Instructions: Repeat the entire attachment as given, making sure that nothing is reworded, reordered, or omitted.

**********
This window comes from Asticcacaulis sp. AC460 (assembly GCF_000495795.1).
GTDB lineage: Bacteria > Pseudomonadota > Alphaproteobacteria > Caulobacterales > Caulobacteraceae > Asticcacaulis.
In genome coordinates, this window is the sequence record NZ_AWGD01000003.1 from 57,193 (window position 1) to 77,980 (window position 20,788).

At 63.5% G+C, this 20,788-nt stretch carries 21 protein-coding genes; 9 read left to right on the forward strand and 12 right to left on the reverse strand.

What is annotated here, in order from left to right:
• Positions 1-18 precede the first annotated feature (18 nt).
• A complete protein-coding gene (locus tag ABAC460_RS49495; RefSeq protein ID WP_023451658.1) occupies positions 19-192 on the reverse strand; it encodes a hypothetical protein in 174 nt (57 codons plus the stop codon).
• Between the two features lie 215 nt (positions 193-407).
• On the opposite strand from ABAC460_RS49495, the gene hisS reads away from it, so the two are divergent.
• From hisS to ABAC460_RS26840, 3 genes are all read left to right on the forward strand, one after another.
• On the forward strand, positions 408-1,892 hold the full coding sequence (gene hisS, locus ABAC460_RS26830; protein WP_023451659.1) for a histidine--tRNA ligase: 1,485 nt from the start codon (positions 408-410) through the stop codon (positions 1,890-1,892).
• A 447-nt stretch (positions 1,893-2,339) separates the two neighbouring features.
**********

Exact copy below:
This window comes from Asticcacaulis sp. AC460 (assembly GCF_000495795.1).
GTDB lineage: Bacteria > Pseudomonadota > Alphaproteobacteria > Caulobacterales > Caulobacteraceae > Asticcacaulis.
In genome coordinates, this window is the sequence record NZ_AWGD01000003.1 from 57,193 (window position 1) to 77,980 (window position 20,788).

At 63.5% G+C, this 20,788-nt stretch carries 21 protein-coding genes; 9 read left to right on the forward strand and 12 right to left on the reverse strand.

What is annotated here, in order from left to right:
• Positions 1-18 precede the first annotated feature (18 nt).
• A complete protein-coding gene (locus tag ABAC460_RS49495; RefSeq protein ID WP_023451658.1) occupies positions 19-192 on the reverse strand; it encodes a hypothetical protein in 174 nt (57 codons plus the stop codon).
• Between the two features lie 215 nt (positions 193-407).
• On the opposite strand from ABAC460_RS49495, the gene hisS reads away from it, so the two are divergent.
• From hisS to ABAC460_RS26840, 3 genes are all read left to right on the forward strand, one after another.
• On the forward strand, positions 408-1,892 hold the full coding sequence (gene hisS, locus ABAC460_RS26830; protein WP_023451659.1) for a histidine--tRNA ligase: 1,485 nt from the start codon (positions 408-410) through the stop codon (positions 1,890-1,892).
• A 447-nt stretch (positions 1,893-2,339) separates the two neighbouring features.